American voters are faced with a stark choice, not only about who will lead the nation in the next four years, but about what our shared future will be like. At the deepest and most profound, it is a decision about what America stands for. About what we stand for.
The conventions in Tampa and Charlotte – the crowds, the platforms, and the speeches – provided the contrast. Immigrants, their families and their communities now have to decide with whom they will cast their lot. Which party and ticket will assure them of their proper place as Americans and help them secure their American dream?
I’d like to think that the answer is obvious, and the numbers show that a majority of immigrants do know who has their interests in mind. But there are some who for whatever reason refuse to see the truth.
A woman immigrated to the United States in the 1970s, worked hard, and sacrificed in order to help her family back in the Philippines and those who came with her. She has accomplished a lot: rising up the ranks in the company where she has worked for decades, and supporting her family here and abroad.
In so many ways she has accomplished her American dream. But as a middle-class woman of color, she has also been held back. She has been denied promotions in spite of her credentials and hard work. Countless times has she complained of less qualified men surpassing her for jobs she can do with her eyes closed. It wouldn’t be a stretch to say that this was because of her gender. I wonder how much of it had to do with her ethnicity and accent.
She was supposed to retire a couple of years ago but the Great Recession happened. Her investments and the value of her home went under. She has little choice but to keep waking up at the crack of dawn, getting on a commuter train, and putting in her eight hours. She is tired but she does what needs to be done.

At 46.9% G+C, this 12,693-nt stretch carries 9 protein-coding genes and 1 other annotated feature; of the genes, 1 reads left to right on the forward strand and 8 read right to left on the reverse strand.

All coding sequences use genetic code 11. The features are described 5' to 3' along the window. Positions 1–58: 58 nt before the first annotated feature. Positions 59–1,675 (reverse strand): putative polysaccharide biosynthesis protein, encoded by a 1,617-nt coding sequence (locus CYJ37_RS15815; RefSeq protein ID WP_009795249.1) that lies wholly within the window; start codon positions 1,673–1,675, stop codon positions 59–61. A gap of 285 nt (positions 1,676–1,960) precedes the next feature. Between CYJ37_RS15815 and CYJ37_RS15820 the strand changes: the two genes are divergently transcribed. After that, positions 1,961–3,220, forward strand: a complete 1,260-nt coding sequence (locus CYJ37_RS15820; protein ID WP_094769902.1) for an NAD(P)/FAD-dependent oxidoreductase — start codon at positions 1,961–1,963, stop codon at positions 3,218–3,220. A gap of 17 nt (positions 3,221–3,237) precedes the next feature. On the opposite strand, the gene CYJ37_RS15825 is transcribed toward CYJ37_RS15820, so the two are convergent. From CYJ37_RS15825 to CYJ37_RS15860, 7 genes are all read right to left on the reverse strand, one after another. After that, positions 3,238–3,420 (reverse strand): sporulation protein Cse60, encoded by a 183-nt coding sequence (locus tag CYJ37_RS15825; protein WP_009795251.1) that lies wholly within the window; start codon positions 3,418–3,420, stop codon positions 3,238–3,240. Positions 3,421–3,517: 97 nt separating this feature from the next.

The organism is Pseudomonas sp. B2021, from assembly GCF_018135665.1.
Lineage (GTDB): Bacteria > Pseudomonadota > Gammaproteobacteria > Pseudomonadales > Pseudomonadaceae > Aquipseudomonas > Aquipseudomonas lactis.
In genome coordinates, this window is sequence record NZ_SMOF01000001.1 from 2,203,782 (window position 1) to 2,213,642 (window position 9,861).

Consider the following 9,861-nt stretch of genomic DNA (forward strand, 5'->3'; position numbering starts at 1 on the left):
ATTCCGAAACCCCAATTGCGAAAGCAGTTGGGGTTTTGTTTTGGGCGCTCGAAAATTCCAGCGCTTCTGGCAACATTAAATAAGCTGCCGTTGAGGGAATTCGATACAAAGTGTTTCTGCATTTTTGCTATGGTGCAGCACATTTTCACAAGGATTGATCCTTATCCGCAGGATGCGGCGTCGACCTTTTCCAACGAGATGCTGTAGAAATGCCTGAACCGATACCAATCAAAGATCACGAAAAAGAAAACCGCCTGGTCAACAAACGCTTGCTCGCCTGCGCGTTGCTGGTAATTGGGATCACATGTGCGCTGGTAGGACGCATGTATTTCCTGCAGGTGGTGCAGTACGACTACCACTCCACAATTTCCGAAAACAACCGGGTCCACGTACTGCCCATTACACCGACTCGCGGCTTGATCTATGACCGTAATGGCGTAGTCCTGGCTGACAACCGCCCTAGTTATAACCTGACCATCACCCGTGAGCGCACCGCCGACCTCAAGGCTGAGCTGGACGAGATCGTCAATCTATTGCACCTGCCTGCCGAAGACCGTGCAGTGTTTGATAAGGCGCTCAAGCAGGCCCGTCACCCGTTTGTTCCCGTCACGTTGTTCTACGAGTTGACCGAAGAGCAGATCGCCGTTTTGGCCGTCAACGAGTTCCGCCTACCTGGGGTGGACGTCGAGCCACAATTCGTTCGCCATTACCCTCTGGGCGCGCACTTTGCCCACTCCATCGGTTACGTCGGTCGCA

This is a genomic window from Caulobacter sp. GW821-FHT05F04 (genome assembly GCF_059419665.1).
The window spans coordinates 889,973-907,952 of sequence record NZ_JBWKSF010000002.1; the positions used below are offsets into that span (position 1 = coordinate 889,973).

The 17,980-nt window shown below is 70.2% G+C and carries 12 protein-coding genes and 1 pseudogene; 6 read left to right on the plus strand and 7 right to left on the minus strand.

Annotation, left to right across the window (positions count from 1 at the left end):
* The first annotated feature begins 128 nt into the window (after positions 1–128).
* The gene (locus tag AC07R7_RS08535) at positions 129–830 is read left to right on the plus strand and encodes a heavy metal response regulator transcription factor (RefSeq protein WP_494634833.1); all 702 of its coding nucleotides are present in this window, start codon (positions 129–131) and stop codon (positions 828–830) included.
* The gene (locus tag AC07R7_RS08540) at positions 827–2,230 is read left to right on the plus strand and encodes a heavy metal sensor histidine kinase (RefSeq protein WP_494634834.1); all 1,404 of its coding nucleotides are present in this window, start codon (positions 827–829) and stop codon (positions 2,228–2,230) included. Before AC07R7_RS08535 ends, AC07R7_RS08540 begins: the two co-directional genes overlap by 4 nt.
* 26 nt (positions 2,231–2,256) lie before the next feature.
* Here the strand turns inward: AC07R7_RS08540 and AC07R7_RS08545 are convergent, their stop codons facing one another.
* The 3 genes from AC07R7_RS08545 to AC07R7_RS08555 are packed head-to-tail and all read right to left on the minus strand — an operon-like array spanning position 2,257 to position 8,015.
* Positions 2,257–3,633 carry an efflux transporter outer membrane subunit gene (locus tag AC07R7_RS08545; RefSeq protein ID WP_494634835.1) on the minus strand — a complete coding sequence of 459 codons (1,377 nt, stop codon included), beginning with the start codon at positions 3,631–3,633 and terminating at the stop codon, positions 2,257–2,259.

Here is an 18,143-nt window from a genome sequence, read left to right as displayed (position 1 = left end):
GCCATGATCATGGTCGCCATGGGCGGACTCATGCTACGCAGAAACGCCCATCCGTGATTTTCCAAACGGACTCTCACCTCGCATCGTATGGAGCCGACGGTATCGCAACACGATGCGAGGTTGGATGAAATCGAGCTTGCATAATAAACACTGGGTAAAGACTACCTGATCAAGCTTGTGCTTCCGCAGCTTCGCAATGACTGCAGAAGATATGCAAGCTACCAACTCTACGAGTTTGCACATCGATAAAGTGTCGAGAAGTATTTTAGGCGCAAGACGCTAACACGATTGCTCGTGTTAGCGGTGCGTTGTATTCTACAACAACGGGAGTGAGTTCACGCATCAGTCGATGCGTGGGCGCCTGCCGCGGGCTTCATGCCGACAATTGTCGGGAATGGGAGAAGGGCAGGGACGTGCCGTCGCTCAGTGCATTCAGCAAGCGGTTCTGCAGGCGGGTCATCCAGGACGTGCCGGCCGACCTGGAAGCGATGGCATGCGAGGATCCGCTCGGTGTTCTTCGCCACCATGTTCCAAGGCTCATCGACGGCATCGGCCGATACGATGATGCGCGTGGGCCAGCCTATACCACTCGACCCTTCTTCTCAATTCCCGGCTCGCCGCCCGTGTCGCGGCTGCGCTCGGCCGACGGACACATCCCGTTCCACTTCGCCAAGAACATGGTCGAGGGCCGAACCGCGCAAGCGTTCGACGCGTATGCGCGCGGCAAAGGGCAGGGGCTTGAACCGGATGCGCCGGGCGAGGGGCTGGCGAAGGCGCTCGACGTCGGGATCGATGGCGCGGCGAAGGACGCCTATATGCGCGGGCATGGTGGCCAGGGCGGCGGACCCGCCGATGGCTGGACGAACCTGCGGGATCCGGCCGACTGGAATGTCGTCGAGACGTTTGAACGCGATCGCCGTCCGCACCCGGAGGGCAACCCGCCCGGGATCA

And she blames Barack Obama. She faults the man who signed the Lilly Ledbetter Act and who fought hard to keep our country from falling into a financial abyss. The man who wants to safeguard Social Security and Medicare for older Americans like her.
She listens to Fox News and Rush Limbaugh. She is a hardcore Republican. She believes that Democrats promote dependency on government and that so many abuse system. She refuses to see and admit who is really responsible for her setbacks.
I doubt she watched the Democratic convention. I wish she had. She would have seen so many other Americans of color like her. Not as tokens but as valued members whose voices are heard. She would have learned of policies that safeguard and promote her and her family’s well-being. She would recognize her own family’s story in the struggles and successes of Michelle’s and Barack’s families. She would have heard the man she despises tell her that he thinks of her and her family when making hard decisions. She would have been assured that no one gets a free ride but that together we can create a better future. She would have heard the President’s passionate argument that “no American should ever have to spend their golden years at the mercy of insurance companies. They should retire with the care and the dignity they have earned.”
Like many other immigrant Americans, she will go to the polls on November 6 and cast her vote. How I wish she realizes who really sees her, hears her, and embraces her as an immigrant and as a woman. It should be crystal clear to her who has her and her family’s future in his heart and mind. Sadly, it isn’t.
Fi2W is supported by the New York Community Trust and the John S. and James L. Knight Foundation with additional support from the Ralph E. Odgen Foundation and the Sirus Fund. Image courtesy of flickr.
Erwin de Leon is a Policy Researcher and writer based in Washington, DC. He writes on immigration, LGBT, and nonprofit issues. You can follow him on Twitter at @ErwindeLeon.